The Earth Day 2010 Action Center‘s the place to be. You can commit to Billion Acts of Green, RSVP to the Climate Rally at the National Mall in Washington, D.C., taking place April 25, learn about campus and environmental arts events and programs, plus plenty more. You can also connect via Facebook.

#10 Use at least one “alternative” mode of transportation—and make a habit of it.
Can you walk, jog or bike to work or where you need to get to at some point during the day or evening? Can you leave the car at home and take the bus, light rail or turn that client meeting into a teleconference with PDFs shared electronically rather than paper printouts? Can you imagine a world with less smog and less stressful congestion? See our Green Dynamind post on bike sharing, “Cycle to Work—It’s the Law!,” for more on progressive thinking when it comes to transportation.

#11 Make every day Earth Day!
Arguably the no-brainer edict of the century, I believe, and an obvious embodiment of the golden rule, but sometimes acknowledgement, leading to perspective, awareness and action, can be everything.

Allen

FAR FROM JUST FLIGHTY PERSIFLAGE or limited strictly to foreboding midnight caterwauls (think Poe’s raven, Coleridge’s albatross), birds and verse can go together quite mellifluously, rather like the images of David Allen Sibley and anthological guidance of former U.S. poet laureate Billy Collins do in Bright Wings: An Illustrated Anthology of Poems About Birds (New York: Columbia University Press, 2010). This gorgeous new volume of ornithological verse is as welcome a spring companion as those first lengthening, warmer days that promise a bounteous garden and more time to spend outdoors.

One of the true joys of Bright Wings, that is, in addition to Sibley’s captivating opaque watercolor and gouache paintings, is its avoidance of the obvious and cliché-riddled when it comes to poems about birds. As Collins relates in the book’s intro, “Because this gathering did not want merely to echo the work of past anthologizers, many of the obvious choices were passed over. Classics such as Keat’s and Coleridge’s nightingales, Yeats’s swans at Coole, Bryan’s waterfowl, Jeffers’s hawks, Hopkins’s windhover, and Poe’s raven have been showcased in so many books of poetry—bird-oriented or otherwise—that no editorial regrets were felt at the decision to leave them out. Instead, air time is given to many lesser-known poems, particularly more contemporary ones, in order to give the reader a better chance of being taken by surprise.”

Taking flight, then, are evocative, plumed words by poets as far ranging as Jonathan Aaron (“Cedar Waxwings”) and David Bottoms (“An Owl”) to Lisa Williams (“The Kingfisher” and “Grackles”) and David Yezzi (“Mother Carey’s Hen”)—but that doesn’t mean you won’t find Thomas Hardy (“The Darkling Thrush” ), D.H. Lawrence (“Humming-Bird” ), Emily Dickinson (“I have a Bird in spring” and “I dreaded that first Robin so” ) or William Carlos Williams (“The Birds” ). Again, Collins from his intro: “[R]ecent poems about birds may fall into the loose category of ‘ecopoetry,’ or they may remain in a state of post-Emersonian idealism regarding nature.” Whatever path they take in Bright Wings, they capture our fancy while simultaneously setting our spirit free, whether read silently or aloud, which, as with all poetry, serves them best.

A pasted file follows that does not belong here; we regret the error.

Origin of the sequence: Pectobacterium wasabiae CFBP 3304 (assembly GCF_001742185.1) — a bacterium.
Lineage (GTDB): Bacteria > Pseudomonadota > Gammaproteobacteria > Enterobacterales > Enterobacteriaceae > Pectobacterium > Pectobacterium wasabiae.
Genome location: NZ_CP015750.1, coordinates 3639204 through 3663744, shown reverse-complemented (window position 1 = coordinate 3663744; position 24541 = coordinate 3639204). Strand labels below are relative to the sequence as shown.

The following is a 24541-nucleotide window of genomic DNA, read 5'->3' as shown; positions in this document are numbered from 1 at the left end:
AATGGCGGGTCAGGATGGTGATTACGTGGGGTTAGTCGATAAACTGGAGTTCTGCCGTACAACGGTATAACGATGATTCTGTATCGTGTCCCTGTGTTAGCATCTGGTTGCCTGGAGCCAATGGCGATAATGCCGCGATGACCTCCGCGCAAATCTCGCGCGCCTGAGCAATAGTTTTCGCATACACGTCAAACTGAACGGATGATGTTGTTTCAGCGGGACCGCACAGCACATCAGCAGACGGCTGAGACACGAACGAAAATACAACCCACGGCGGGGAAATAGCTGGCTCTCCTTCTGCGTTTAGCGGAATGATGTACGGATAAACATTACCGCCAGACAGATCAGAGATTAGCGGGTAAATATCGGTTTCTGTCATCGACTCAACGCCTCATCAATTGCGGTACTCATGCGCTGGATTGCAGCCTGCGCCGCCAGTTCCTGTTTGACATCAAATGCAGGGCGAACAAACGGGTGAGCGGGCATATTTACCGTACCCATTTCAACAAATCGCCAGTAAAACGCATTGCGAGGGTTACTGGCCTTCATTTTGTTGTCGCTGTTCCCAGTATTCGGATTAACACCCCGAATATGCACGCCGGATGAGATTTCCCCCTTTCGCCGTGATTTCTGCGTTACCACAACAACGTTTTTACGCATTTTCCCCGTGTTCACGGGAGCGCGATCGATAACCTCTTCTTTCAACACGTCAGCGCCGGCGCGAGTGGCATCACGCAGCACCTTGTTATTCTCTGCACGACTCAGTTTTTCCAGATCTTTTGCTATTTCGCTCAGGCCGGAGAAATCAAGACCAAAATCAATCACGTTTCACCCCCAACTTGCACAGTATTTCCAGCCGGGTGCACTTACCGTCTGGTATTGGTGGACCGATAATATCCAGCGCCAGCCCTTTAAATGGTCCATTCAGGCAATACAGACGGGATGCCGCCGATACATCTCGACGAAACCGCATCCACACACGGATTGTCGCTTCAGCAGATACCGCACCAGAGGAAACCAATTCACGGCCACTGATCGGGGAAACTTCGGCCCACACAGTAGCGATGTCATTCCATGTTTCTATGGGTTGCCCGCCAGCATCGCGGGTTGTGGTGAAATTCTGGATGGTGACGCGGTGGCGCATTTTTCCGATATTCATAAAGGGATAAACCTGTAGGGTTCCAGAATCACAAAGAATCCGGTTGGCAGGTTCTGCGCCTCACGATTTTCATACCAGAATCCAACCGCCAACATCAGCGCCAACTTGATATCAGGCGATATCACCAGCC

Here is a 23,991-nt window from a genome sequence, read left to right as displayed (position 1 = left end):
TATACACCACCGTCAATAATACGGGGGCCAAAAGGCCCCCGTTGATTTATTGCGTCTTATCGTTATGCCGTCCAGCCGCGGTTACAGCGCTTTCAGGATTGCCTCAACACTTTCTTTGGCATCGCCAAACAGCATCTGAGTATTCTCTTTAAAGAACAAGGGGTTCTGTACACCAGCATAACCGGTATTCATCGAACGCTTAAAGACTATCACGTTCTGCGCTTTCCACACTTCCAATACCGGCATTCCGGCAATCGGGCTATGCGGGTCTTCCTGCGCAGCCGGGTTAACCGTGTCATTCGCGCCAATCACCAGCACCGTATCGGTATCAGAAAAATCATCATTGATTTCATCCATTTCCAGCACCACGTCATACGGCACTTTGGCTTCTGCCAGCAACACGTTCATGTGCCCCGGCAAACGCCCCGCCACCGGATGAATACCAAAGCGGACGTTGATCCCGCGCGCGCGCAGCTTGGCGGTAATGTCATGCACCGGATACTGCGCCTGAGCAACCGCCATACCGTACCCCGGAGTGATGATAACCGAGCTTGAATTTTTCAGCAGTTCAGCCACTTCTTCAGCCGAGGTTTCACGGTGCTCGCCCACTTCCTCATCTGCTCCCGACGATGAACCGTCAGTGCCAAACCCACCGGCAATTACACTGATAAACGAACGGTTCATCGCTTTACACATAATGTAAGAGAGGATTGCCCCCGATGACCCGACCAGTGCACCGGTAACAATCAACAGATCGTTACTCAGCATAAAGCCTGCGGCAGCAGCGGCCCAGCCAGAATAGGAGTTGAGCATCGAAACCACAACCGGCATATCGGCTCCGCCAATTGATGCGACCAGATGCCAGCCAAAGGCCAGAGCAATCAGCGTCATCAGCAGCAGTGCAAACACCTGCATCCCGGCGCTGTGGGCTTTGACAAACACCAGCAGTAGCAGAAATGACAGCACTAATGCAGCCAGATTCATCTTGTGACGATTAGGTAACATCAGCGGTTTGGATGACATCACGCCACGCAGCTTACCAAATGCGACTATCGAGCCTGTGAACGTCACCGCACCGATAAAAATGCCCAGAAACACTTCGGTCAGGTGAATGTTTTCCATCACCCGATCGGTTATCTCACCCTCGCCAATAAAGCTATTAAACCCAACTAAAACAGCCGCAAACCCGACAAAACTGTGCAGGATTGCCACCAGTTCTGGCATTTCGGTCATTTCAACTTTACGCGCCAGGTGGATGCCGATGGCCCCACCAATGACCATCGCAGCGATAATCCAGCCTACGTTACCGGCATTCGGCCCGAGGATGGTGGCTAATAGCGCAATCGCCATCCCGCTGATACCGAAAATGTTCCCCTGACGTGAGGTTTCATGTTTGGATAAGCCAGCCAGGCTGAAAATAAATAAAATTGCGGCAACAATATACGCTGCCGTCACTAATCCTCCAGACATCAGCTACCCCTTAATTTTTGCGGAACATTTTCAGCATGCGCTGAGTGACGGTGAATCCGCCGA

I’ll let poet Juliana Gray have the parting words here, from her Bright Wings-included poem “Rose-Breasted Grosbeak”: “Oh, pretty bird! Oh, fluff and feathers, beak / and bright eye, alliterative name / in my throat!”

Allen

CYCLE TO WORK—IT’S THE LAW. An outre, inverted, viridian rift on 1984, Brave New World or newly discovered chapter from an abandoned draft of Earth Abides? Nope. Try Mexico City, the present, and its Plan Verde, an ambitious eco-policy course of action initiated in 2007, which includes a bike-sharing program (Ecobici) and municipal commitment to build 186 miles of new bike paths (budgetary woes, unfortunately, have halted the path construction for now). City government workers, as part of the plan, will soon be required to bicycle to work the first Monday of each month. The city has already purchased 2,500 bikes to give away free to citizens who complete a bicycle safety course; another 1,100 bikes are actually part of the sharing program (an annual fee of 300 pesos [~$300] gives you access to the bikes).

Bike-sharing programs, both public and private, have been around for quite a while (recall Amsterdam’s famous white bicycles in the 1960s) and currently have a lot more traction in Europe, but are starting to pick up momentum in North America. In the case of sprawling, congested Mexico City, notorious for its air pollution, the program is part of its 20+ year struggle to change its ways—eliminating leaded gasoline, establishing emission standards for cars, closing particularly bad coal-fired power plants, among other ventures. But is the city past the tipping point? Is this too little, too late? Time will tell, but at least it’s a move in the right direction, a sort of noblesse oblige, which at least goes beyond mere yeah, yeah, we’re working on that platitudinous blather.

recent brandchannel piece commented on the marketing angle of such programs: “In an effort to modernize their brands and attract tourism dollars, many cities are adopting ‘green’ campaigns aimed at reducing pollution, promoting health, and demonstrating concern for the environment.” A reality check, sure, but it’s still a plus for the environment (refer back to our post on green marketing for a refresher). Read More »